Cross-platform networks cause UC vulnerabilities

Cross-platform communication is particularly susceptible to data attacks. What can IT do to mitigate security vulnerabilities in UC environments?

Unified communications systems are increasingly becoming a target for data security attacks. In the first part of this article, Striving for secure unified communications, Jim Romeo investigates where and when the next UC data breach is likely to occur. In part two, below, he explains why cross-platform communications pose an even greater risk to security threats.

A security risk stemming from multiple sites and a wide range of ports is the vulnerability of cross-platform communication. Some users may have Microsoft Lync, while others use Cisco, Avaya or Unify (formerly Siemens Enterprise) platforms. Session initiation protocol (SIP) trunking is commonly the technology that interconnects the different platforms of the different technologies, but it also presents a ripe spot for breaches to occur.

Some UC platforms are just not compatible -- and in order to make them compatible, the security measures associated with them must be disabled.

Kevin Riley,
chief technology officer, Sonus Networks

According to Kevin Riley, chief technology officer of Sonus Networks, based in Westford, Mass., session border controllers (SBCs) are used to ensure that unwanted end users are not privy to the communication flow, while allowing wanted users to participate. But some UC platforms are just not compatible -- and in order to make them compatible, the security measures associated with them must be disabled. This is sometimes done without regard for the vulnerability it creates for an unwanted party to become privy to the communication.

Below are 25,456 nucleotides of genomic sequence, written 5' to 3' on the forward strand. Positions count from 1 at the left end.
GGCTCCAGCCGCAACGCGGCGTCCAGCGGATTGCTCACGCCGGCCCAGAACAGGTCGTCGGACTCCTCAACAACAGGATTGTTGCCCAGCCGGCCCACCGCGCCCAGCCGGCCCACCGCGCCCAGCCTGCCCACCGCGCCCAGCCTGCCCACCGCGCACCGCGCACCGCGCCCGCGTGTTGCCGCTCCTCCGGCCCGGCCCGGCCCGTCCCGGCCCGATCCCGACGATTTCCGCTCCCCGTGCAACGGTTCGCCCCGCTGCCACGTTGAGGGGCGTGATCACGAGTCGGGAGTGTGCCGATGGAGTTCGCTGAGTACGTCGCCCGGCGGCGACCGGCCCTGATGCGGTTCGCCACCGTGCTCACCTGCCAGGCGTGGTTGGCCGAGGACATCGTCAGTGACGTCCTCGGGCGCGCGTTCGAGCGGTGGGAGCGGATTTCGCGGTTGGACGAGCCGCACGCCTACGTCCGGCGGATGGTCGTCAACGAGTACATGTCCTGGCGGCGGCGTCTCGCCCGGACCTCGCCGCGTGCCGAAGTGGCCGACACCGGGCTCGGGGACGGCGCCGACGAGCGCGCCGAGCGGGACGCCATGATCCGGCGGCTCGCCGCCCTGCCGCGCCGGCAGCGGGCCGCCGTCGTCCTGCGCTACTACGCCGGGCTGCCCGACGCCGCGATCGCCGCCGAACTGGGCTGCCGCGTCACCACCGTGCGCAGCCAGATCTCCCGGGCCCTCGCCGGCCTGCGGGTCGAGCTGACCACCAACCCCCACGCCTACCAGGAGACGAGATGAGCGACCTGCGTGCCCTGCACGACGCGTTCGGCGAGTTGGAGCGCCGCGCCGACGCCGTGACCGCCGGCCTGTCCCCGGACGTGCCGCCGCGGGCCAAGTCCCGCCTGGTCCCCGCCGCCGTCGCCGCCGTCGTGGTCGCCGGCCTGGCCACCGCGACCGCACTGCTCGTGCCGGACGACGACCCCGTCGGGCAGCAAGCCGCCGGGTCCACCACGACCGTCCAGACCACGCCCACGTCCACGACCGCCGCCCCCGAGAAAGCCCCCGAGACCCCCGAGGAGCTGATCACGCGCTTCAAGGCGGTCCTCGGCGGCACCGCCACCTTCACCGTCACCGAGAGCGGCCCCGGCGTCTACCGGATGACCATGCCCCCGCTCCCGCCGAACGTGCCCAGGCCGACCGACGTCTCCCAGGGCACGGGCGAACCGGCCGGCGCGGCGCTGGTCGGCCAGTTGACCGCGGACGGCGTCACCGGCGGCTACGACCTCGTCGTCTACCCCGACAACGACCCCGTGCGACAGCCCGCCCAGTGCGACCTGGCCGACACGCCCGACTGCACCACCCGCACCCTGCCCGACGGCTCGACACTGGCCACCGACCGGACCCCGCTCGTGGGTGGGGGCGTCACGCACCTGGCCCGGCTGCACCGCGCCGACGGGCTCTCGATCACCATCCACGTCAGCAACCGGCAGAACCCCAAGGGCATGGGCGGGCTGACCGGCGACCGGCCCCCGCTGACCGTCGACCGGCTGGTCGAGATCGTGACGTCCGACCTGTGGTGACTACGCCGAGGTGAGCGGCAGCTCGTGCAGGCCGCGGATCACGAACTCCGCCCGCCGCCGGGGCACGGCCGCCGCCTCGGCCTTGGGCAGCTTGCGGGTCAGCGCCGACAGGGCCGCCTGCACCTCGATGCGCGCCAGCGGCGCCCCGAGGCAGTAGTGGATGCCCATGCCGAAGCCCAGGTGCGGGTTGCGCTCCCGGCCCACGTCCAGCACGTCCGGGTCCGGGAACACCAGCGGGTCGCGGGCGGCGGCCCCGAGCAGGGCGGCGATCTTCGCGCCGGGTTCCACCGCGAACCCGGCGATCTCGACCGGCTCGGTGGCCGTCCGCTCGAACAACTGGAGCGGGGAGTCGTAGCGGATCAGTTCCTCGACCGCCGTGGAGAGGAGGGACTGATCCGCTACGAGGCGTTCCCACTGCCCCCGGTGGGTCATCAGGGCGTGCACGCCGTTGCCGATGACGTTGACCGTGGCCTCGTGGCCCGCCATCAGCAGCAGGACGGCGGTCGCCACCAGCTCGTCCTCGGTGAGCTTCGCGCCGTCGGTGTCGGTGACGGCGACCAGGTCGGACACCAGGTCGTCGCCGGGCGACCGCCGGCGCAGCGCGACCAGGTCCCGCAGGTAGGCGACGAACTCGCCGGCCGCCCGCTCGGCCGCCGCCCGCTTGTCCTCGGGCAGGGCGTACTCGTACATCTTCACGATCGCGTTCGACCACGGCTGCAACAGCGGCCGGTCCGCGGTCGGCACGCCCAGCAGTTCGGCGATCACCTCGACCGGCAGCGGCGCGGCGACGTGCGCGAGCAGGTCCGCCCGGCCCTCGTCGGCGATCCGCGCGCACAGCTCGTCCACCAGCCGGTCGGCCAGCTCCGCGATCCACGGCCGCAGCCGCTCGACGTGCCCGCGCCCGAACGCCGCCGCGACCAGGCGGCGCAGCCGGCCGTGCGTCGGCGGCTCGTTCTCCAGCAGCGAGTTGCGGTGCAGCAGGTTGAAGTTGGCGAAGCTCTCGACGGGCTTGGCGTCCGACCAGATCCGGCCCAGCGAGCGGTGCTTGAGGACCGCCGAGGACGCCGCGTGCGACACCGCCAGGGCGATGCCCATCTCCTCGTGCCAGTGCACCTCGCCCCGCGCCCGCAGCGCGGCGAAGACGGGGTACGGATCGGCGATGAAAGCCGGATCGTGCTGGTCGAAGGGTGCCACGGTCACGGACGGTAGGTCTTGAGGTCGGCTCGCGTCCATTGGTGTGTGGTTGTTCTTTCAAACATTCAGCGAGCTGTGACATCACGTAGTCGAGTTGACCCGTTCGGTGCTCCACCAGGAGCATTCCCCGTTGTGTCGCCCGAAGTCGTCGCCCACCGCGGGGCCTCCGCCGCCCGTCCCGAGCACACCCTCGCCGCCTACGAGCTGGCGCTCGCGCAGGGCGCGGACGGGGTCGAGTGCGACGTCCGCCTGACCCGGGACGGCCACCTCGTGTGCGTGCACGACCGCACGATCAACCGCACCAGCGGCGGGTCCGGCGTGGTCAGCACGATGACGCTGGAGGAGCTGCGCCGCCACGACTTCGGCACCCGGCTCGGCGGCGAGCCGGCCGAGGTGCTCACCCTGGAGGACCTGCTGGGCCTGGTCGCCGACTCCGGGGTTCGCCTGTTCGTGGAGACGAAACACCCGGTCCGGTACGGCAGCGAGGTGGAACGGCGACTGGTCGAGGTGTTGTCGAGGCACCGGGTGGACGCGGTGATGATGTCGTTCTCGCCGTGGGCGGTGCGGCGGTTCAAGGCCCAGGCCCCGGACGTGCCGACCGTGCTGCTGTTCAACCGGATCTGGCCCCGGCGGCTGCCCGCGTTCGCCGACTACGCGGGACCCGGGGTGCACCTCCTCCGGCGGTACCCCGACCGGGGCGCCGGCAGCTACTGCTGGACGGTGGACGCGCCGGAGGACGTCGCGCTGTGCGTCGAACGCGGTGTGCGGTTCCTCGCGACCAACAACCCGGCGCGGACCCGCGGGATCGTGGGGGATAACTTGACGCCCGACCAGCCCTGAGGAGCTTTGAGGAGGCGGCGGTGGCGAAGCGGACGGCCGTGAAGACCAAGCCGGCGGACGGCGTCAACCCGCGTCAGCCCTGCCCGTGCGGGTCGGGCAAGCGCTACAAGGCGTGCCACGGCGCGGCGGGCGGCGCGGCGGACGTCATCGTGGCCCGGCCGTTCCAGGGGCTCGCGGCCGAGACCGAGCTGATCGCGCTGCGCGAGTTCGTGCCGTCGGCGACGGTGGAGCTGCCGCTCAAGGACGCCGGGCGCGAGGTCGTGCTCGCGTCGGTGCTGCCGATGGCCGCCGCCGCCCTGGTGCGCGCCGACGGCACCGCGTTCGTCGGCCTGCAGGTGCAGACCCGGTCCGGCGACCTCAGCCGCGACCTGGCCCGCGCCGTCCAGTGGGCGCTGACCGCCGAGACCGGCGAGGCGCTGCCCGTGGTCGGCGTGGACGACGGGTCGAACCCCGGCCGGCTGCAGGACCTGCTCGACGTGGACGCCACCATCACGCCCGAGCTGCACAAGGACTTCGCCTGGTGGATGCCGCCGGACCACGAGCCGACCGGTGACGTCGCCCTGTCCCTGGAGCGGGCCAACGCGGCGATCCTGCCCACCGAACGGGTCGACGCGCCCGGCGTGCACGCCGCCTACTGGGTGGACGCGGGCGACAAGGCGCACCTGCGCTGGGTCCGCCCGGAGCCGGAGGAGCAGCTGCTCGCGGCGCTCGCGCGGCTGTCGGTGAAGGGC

Authentication is key, as is ensuring that only authorized parties are able to access the communication and the data shared during the UC session. This requires some care and skill by the IT department to ensure that proper authentication is instituted and that once it's authenticated, the UC session is encrypted.

"An SBC can address both needs with a single device," said Riley. "An SBC at the edge of an enterprise ensures that the application is accessed only with correct credentials being exchanged between the clients and the SBC. Attacks on the UC application, including flooding or denial of service, are discarded by the SBC without impacting performance or scale of the UC application. Once a client is authenticated by the SBC, the session should be encrypted. For example, encrypted sessions cannot be snooped by others using the same Wi-Fi infrastructure."

As UC platforms come of age, and their purported $68 billion market opportunity becomes a reality, their security will be a definite concern. It will, at the very least, be as much of a concern as any other sort of communication such as email, voice or Internet.

"As adoption for UC solutions grows in the enterprise, more and more end users are becoming familiar and comfortable with UC applications," says Ted Doty, Senior Technology Product Manager at Polycom. "IT should ensure that end-user security training emphasizes that users should be vigilant using UC applications, in the same way that they are using Web browsers or email."

For more on unified communications security:

Jim Romeo (www.JimRomeo.net) is a freelance writer based in Chesapeake, Va.

This was first published in April 2014

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